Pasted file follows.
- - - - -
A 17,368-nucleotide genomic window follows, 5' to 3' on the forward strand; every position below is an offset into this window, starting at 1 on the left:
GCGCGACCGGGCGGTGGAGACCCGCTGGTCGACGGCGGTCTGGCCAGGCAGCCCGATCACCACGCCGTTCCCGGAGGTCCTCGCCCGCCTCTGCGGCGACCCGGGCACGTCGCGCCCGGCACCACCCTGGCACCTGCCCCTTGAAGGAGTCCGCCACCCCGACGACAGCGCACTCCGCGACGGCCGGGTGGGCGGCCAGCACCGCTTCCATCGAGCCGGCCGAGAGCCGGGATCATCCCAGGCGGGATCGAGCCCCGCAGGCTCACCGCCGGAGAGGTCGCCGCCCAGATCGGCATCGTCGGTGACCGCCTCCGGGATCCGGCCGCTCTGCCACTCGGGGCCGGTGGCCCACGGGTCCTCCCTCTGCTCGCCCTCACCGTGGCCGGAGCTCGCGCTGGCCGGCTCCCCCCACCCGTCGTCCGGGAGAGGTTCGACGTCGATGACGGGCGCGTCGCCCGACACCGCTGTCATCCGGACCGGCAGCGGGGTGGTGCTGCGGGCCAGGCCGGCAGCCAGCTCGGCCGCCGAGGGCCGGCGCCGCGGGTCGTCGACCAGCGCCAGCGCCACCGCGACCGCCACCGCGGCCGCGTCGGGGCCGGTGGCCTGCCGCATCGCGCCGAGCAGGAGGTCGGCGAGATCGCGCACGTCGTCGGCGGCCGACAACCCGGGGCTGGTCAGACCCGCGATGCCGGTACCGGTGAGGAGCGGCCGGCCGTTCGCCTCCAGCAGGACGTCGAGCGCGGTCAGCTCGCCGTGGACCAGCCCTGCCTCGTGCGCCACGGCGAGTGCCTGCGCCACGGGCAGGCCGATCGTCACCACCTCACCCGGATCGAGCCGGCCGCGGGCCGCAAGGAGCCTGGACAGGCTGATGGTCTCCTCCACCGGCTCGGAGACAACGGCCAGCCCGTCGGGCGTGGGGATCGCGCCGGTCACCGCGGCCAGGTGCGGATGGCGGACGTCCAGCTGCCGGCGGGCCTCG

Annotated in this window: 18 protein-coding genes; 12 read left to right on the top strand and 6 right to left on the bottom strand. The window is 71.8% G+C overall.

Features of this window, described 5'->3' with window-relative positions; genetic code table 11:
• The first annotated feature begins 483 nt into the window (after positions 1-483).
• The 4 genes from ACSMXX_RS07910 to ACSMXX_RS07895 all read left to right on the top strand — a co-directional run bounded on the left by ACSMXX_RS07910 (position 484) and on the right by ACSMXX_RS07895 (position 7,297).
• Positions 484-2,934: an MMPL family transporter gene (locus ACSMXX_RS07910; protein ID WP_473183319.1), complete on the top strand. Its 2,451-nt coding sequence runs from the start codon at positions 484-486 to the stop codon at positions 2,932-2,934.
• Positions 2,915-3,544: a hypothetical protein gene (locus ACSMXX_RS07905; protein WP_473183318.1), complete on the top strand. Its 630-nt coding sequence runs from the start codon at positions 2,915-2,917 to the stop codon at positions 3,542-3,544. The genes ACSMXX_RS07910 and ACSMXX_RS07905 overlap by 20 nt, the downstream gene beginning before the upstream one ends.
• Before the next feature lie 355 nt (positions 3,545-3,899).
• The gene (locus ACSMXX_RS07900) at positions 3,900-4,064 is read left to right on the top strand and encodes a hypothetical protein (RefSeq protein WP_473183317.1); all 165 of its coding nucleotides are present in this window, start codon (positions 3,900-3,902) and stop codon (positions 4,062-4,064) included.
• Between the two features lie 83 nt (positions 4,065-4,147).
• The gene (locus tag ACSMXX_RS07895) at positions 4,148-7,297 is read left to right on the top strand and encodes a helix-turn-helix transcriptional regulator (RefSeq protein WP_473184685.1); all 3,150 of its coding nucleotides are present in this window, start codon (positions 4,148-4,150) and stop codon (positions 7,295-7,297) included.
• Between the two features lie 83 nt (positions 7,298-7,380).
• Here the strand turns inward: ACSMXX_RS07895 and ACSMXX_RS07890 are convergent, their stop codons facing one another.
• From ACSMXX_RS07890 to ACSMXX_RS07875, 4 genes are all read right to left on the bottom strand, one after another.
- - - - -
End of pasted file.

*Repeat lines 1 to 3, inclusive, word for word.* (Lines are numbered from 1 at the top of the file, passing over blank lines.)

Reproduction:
A 17,368-nucleotide genomic window follows, 5' to 3' on the forward strand; every position below is an offset into this window, starting at 1 on the left:
GCGCGACCGGGCGGTGGAGACCCGCTGGTCGACGGCGGTCTGGCCAGGCAGCCCGATCACCACGCCGTTCCCGGAGGTCCTCGCCCGCCTCTGCGGCGACCCGGGCACGTCGCGCCCGGCACCACCCTGGCACCTGCCCCTTGAAGGAGTCCGCCACCCCGACGACAGCGCACTCCGCGACGGCCGGGTGGGCGGCCAGCACCGCTTCCATCGAGCCGGCCGAGAGCCGGGATCATCCCAGGCGGGATCGAGCCCCGCAGGCTCACCGCCGGAGAGGTCGCCGCCCAGATCGGCATCGTCGGTGACCGCCTCCGGGATCCGGCCGCTCTGCCACTCGGGGCCGGTGGCCCACGGGTCCTCCCTCTGCTCGCCCTCACCGTGGCCGGAGCTCGCGCTGGCCGGCTCCCCCCACCCGTCGTCCGGGAGAGGTTCGACGTCGATGACGGGCGCGTCGCCCGACACCGCTGTCATCCGGACCGGCAGCGGGGTGGTGCTGCGGGCCAGGCCGGCAGCCAGCTCGGCCGCCGAGGGCCGGCGCCGCGGGTCGTCGACCAGCGCCAGCGCCACCGCGACCGCCACCGCGGCCGCGTCGGGGCCGGTGGCCTGCCGCATCGCGCCGAGCAGGAGGTCGGCGAGATCGCGCACGTCGTCGGCGGCCGACAACCCGGGGCTGGTCAGACCCGCGATGCCGGTACCGGTGAGGAGCGGCCGGCCGTTCGCCTCCAGCAGGACGTCGAGCGCGGTCAGCTCGCCGTGGACCAGCCCTGCCTCGTGCGCCACGGCGAGTGCCTGCGCCACGGGCAGGCCGATCGTCACCACCTCACCCGGATCGAGCCGGCCGCGGGCCGCAAGGAGCCTGGACAGGCTGATGGTCTCCTCCACCGGCTCGGAGACAACGGCCAGCCCGTCGGGCGTGGGGATCGCGCCGGTCACCGCGGCCAGGTGCGGATGGCGGACGTCCAGCTGCCGGCGGGCCTCG

Annotated in this window: 18 protein-coding genes; 12 read left to right on the top strand and 6 right to left on the bottom strand. The window is 71.8% G+C overall.